“I have some good days when I can talk to people, so I call folks around the country to say ‘Hi!’ And I wanted to tell you the rest of the story about Bruce. You see Bruce has some learning issues and stayed in high school past the age of eligibility for football. But he kept going to football practice anyway. I asked him one day why that was. He said, ‘Dad, I do it for myself because I know if I didn’t have something like practice to do I would just be fooling around and getting in trouble. And I do it for the team.  I am bigger and more experienced than most of them, so I can play hard against them and hopefully make them better players. So it’s simple – I do it for me and for the team.’

“That’s it,” said Bob. “I just though you would like to know that.  Thanks for listening. Good bye.” What a gift. I just sat there in awe of what had just happened, and thought about what a loss it would have been not to have answered that phone.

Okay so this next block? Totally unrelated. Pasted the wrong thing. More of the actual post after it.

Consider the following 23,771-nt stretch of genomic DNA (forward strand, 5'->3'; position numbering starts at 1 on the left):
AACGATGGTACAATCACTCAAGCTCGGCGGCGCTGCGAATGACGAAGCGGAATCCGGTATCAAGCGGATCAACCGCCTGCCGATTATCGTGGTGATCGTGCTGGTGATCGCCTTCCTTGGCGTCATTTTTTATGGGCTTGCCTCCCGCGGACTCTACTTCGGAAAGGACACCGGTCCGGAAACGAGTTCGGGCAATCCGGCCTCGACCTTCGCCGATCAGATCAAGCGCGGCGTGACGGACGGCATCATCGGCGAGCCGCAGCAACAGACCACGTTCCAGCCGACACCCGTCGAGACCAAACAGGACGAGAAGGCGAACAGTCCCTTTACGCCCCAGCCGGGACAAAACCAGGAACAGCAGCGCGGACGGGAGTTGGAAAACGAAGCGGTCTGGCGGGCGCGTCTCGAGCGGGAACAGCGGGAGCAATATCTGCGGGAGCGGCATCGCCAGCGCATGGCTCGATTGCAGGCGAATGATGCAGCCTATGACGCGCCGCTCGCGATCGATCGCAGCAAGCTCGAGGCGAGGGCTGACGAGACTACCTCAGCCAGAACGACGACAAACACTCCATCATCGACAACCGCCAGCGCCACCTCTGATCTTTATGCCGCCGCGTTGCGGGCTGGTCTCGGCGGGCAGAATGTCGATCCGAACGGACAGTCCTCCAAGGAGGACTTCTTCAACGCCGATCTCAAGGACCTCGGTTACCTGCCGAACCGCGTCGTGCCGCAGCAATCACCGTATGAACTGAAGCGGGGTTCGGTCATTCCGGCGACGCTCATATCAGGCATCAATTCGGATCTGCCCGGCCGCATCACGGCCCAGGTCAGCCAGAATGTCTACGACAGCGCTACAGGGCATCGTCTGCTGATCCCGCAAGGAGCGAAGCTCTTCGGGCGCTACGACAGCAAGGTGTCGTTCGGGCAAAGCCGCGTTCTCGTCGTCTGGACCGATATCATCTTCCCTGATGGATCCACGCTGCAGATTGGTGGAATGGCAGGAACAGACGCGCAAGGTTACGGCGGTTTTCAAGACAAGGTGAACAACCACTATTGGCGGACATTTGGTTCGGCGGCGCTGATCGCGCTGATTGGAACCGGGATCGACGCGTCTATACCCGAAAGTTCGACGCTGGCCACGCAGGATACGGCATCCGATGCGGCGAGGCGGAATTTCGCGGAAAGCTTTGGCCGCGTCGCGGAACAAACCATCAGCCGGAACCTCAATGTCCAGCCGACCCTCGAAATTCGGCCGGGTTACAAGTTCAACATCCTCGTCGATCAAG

So that’s why we do it – seek to be holy, seek to be perfect – because it is good for us and good for the team – the community, the country, the world, and the earth itself.  The past few months we have reflected on what the love of enemies really looks like – Ghandhi, Martin King, Desmond Tutu, Nelson Mandala. And for me it includes people like Wendell Berry, Pete Seeger, David Mallett and others  who seriously examine the ways in which we treat and mistreat the earth itself. Oh, and by the way, Bruce is now married with two adult daughters, the lead pastor at Christ Church, Cedar Park, TX, and a Life Coach Counselor. He continues to do it for himself and for the team!